"Because such an action weakens tenure and the academic freedom it protects," Scholtz said. "If an administration can jerk faculty members out of a classroom and keep them out for six months with no process whatsoever, tenure doesn't really mean much at that institution, and every faculty member will wonder who's next?"
Pacific disagrees with any suggestion that Paxton has been denied due process, saying rather that his being put on administrative leave and the ongoing investigation is evidence to the contrary.
"To say that he was suspended without due process is inaccurate," the school said via email. "The investigation currently underway is due process, as outlined by all regulation and procedures. Dr. Paxton has, so far, opted not to participate."
DesCamp disputed the idea that suspending Paxton is "due process," and she takes issue with the way the university has conducted its investigation. She said Pacific repeatedly withheld evidence and information from Paxton, leaving him unable to fully defend himself.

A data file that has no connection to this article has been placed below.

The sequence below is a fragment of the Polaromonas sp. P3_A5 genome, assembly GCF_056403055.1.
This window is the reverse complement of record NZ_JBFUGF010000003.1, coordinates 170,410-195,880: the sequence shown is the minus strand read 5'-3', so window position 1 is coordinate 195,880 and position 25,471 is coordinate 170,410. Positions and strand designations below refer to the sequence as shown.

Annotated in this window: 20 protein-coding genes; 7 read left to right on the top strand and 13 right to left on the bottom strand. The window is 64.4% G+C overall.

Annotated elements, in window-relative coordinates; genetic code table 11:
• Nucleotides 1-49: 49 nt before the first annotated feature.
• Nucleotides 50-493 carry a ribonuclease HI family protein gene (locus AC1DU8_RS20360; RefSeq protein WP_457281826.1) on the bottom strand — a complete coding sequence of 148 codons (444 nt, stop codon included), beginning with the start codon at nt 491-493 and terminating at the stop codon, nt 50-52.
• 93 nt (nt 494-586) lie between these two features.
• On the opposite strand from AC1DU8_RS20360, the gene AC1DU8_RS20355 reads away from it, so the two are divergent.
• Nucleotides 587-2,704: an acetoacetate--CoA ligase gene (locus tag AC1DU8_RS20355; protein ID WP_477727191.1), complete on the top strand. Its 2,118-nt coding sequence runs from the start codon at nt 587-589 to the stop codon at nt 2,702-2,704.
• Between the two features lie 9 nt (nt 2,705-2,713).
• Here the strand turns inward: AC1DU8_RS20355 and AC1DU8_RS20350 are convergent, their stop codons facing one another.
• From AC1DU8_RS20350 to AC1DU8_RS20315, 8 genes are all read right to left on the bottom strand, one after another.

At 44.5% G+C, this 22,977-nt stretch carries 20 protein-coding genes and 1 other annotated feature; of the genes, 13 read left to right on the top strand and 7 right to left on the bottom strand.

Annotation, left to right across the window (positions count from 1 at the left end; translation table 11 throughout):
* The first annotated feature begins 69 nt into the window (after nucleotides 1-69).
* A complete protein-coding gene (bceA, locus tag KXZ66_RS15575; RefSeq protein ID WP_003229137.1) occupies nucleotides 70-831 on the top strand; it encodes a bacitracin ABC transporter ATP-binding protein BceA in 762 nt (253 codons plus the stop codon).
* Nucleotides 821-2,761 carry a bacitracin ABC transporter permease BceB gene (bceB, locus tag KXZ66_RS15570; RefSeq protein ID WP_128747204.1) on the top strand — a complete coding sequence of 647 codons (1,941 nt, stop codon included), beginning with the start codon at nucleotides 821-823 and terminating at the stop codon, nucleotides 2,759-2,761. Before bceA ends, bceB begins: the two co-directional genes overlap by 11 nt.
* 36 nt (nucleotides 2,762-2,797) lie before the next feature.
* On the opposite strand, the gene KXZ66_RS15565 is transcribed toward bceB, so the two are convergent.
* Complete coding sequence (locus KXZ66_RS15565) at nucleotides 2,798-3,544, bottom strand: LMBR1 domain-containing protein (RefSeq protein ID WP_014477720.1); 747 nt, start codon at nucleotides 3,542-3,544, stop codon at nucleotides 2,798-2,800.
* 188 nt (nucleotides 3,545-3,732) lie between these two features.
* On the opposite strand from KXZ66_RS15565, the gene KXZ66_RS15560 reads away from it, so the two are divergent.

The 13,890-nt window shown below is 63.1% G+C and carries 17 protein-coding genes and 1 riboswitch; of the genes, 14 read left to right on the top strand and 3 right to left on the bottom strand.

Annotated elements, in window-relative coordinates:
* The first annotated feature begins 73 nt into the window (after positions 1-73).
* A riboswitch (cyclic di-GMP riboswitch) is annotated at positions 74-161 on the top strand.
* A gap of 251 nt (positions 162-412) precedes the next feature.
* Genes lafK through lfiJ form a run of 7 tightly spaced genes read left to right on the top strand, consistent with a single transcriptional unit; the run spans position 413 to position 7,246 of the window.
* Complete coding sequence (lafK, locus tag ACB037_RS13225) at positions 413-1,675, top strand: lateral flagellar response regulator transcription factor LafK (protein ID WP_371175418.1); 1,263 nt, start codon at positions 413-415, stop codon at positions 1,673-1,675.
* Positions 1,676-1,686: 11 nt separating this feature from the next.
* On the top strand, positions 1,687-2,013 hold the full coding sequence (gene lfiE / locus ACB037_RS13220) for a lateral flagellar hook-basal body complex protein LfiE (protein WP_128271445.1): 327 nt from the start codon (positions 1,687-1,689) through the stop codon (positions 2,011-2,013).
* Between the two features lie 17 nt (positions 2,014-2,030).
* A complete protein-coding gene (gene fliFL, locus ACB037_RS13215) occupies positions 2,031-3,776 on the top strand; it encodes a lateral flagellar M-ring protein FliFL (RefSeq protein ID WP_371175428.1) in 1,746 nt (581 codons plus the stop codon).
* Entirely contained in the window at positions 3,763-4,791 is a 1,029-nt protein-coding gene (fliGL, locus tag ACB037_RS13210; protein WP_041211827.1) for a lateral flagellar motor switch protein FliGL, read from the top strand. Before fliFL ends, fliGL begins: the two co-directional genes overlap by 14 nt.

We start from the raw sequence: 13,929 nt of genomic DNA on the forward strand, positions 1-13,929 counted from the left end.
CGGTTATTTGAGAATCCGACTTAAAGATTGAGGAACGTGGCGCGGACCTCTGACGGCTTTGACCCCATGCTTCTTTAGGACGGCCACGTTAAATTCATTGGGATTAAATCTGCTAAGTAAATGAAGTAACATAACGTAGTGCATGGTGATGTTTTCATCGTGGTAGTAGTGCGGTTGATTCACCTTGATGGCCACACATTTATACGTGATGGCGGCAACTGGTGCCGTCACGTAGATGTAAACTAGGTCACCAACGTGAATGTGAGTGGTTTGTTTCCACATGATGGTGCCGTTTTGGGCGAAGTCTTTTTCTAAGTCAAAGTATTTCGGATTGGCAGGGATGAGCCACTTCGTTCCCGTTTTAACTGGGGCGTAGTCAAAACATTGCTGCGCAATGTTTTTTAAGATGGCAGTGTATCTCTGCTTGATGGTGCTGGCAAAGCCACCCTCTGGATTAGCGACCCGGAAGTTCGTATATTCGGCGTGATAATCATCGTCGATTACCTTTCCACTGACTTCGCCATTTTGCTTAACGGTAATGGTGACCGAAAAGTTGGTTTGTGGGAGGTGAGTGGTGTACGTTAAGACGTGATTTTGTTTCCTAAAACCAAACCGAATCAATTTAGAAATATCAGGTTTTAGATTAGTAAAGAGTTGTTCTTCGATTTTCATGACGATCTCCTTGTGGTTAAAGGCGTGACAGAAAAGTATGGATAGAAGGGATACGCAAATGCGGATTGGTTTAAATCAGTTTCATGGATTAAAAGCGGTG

"The university did not offer an interview with the investigator until about two weeks ago … and under unacceptable conditions," she said, adding, "Suspension is not a slap on the wrist, it's an extremely severe sanction by a university of a tenured professor."
The university has handed the investigation over to an independent investigator and hired outside legal representation.
What's at stake
Some faculty members are concerned about the bigger picture.
Andrew Dawes, a professor of physics and optometry and the interim president of the AAUP chapter at Pacific, has been a member of the faculty since 2008.
Overall, Dawes said, he considers his work environment to be "good," and as a member of the College of Arts and Sciences, he feels supported by his dean.
All the same, Dawes added, some faculty members feel they lack a safe place to raise concerns with university administrators.